History in the making for global Oil markets, futures contracts first time in negative price territory
The event of the day has been, without a doubt, the spectacular collapse of the price of Oil.
The culprit has been the WTI (West Texas Intermediate) futures contract with expiration in May that has dragged down the cost of almost all physical Oil in the United States.
WTI futures contract May ended at -34.88$, the first time in history that a future Crude Oil was trading negative, and the price of physical crude Oil has also reached levels ranging from -49.63$ in the case of Alaska North Slope to -18.63$ from Heavy Louisiana Sweet.
The leading cause of this dysfunctional behavior is the excess of Crude Oil in stock due to the enormous drop in demand and the lack of storage capacity. Given the proximity of the expiration of the contract and the inability to cope with the delivery of the underlying asset, the sale has been forced and massive until reaching negative prices.
This enormous downward pressure has affected the rest of the futures contracts, although evidently not proportionally.
BrentOil was trading until $25.28 near the last low levels of $24.28. The general opinion of the market is that as long as the supply and demand conditions do not change, crude will continue to press down.
This is the technical explanation of an unusual market movement that contradicts economic rationality, but behind there lies a structural problem of more considerable significance that goes beyond the specific confrontation of two major producers that are Russia and Saudi Arabia. The colossal drop in demand caused by the coronavirus crisis that will lead to collapses in the GDP of the leading countries of the world is not yet clearly reflected in the stock markets.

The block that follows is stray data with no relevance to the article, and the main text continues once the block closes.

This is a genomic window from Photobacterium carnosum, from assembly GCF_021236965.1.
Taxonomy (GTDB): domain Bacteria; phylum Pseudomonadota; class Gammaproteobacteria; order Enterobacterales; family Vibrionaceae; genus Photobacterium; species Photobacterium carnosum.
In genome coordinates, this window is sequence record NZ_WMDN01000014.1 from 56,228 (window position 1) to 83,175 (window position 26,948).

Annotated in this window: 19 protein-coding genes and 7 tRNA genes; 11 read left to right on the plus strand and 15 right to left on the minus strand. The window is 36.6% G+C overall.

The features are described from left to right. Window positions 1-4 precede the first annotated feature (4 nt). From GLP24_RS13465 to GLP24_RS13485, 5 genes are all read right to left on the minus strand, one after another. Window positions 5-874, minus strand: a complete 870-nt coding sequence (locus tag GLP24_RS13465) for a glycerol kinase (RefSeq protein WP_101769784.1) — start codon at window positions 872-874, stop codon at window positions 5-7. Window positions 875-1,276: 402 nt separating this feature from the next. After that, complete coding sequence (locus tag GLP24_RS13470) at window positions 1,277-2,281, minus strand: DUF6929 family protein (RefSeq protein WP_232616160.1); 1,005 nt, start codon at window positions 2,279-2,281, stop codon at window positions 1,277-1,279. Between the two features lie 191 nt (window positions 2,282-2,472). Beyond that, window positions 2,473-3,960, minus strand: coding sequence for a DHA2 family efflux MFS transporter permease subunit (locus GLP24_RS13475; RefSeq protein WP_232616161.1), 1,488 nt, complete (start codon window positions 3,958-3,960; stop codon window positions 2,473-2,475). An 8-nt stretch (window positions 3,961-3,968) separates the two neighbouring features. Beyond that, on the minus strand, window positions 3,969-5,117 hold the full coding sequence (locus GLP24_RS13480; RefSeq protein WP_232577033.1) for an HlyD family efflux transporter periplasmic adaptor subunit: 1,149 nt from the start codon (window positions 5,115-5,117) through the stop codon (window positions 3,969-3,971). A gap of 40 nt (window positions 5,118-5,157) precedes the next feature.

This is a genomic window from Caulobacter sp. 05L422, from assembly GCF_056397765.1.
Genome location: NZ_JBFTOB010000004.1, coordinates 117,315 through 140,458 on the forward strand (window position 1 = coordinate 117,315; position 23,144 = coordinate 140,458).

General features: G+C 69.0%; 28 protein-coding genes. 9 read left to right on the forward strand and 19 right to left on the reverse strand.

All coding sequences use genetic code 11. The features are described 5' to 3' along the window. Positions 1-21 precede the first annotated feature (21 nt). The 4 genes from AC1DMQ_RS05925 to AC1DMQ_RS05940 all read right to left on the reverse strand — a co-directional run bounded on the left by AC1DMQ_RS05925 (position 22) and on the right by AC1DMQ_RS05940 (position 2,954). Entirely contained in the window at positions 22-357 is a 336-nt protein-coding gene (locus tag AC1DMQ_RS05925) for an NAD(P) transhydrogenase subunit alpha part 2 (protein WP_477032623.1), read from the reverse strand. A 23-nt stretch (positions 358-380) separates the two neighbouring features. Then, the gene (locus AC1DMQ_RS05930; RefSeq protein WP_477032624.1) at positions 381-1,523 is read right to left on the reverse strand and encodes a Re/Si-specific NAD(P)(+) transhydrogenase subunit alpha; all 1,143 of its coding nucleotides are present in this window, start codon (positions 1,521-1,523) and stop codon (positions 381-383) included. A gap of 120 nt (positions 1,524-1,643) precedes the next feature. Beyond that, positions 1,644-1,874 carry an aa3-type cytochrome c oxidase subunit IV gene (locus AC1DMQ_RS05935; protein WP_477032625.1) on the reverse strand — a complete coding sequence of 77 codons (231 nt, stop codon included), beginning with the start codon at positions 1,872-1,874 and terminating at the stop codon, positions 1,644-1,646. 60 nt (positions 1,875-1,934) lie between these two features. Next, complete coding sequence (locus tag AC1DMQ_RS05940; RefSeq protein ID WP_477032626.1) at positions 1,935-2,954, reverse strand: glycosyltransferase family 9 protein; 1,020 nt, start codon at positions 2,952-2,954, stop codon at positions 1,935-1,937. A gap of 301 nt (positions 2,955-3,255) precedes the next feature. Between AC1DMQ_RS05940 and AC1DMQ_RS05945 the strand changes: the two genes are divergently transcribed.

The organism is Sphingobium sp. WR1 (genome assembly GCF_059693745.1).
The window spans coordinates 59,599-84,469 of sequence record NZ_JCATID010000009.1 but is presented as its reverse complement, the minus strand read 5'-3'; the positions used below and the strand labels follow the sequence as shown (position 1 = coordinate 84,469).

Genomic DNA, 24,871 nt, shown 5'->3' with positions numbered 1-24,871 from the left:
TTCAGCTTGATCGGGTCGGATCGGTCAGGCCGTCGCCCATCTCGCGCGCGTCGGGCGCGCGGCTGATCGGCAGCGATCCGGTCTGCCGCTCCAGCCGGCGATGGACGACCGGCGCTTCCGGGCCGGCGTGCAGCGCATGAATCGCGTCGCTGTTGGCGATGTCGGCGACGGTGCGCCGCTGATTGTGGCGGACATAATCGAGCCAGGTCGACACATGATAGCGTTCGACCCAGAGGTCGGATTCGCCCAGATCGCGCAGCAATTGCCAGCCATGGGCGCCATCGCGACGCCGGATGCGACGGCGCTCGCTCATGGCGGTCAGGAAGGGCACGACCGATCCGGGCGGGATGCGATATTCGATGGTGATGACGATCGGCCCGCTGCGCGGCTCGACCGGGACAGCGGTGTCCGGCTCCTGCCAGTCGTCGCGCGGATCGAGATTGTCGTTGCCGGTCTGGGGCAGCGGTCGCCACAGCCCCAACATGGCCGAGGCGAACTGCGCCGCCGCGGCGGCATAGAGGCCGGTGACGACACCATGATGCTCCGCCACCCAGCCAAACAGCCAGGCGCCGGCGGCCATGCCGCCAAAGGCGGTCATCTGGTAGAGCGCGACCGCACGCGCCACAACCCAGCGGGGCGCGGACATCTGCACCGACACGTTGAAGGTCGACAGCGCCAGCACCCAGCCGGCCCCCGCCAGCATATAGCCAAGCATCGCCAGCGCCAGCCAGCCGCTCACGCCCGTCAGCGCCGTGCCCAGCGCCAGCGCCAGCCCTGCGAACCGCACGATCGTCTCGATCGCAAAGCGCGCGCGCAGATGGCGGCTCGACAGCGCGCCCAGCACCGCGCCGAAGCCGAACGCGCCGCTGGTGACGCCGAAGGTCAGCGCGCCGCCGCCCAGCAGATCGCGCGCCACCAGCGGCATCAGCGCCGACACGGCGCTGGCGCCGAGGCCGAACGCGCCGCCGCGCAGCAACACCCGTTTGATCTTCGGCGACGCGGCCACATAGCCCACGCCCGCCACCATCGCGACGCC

Part of the reason for the resilience of the stock markets is the good behavior of technology stocks that are initially favored in the current circumstances, such as Netflix and Amazon, and the hope that the economic support and stimulus packages that the American government provided are going to be enough to avoid a chain of bankruptcies. But the magnitude of the crisis is still unmeasurable, and its effects will not only be seen on the supply side but also on that of domestic consumption, which will be depressed for a long and still unknown period.
This situation will not be local but global in nature, so the uncertainty as to when and how a recovery will occur is even more considerable.
If this were not enough, everything indicates that a large-scale confrontation can take place between the two great powers, the US and China, say market analysts.
We have learned that the US Senators unveiled a bill to hold China accountable for coronavirus.
If the so-called "trade war" led to increased risk aversion with falling stock markets for fear of a substantial loss in the global volume of trade, a direct political confrontation plus the slowdown effect of the crisis should raise uncertainty global at maximum levels and risk appetite would be greatly reduced.
This reasoning is shared by a large part of the leading investors in the market. However, there are still those who expect a rapid recovery, and this bipolarity is undoubtedly one of the reasons why the stock markets have not yet suffered significant losses.
USA500 has fallen during the session mainly due to the tension caused by the Crude Oil market, and it needs to break below 2,784 to resume the downtrend that started at the beginning of the crisis. The economic data that will be published will be relevant in this regard, the PMIs of Europe and the United States are to be published, which will give us a more unambiguous indication of the state of the economy.
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